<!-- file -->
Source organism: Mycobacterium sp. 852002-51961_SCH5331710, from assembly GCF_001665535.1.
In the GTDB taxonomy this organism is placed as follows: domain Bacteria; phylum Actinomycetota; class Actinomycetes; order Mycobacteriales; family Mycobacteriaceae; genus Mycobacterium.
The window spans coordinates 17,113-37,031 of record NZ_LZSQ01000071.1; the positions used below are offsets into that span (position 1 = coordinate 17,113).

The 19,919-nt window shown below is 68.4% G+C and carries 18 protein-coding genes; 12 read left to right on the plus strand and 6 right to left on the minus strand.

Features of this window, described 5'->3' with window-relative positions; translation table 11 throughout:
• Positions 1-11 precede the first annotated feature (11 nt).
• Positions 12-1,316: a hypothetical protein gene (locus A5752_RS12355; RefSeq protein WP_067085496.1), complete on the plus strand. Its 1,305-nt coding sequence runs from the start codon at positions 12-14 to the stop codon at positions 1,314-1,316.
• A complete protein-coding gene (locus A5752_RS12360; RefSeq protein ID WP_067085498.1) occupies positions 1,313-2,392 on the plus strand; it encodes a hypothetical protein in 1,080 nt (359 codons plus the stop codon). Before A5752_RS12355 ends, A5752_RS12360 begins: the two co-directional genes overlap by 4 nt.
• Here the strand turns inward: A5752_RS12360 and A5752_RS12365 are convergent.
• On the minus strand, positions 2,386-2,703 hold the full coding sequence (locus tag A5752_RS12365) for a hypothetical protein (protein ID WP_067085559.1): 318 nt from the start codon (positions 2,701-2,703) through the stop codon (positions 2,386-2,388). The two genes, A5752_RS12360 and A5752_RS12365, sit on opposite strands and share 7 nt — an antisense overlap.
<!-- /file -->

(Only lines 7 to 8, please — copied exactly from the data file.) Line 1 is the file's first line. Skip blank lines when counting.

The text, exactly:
• Positions 12-1,316: a hypothetical protein gene (locus A5752_RS12355; RefSeq protein WP_067085496.1), complete on the plus strand. Its 1,305-nt coding sequence runs from the start codon at positions 12-14 to the stop codon at positions 1,314-1,316.
• A complete protein-coding gene (locus A5752_RS12360; RefSeq protein ID WP_067085498.1) occupies positions 1,313-2,392 on the plus strand; it encodes a hypothetical protein in 1,080 nt (359 codons plus the stop codon). Before A5752_RS12355 ends, A5752_RS12360 begins: the two co-directional genes overlap by 4 nt.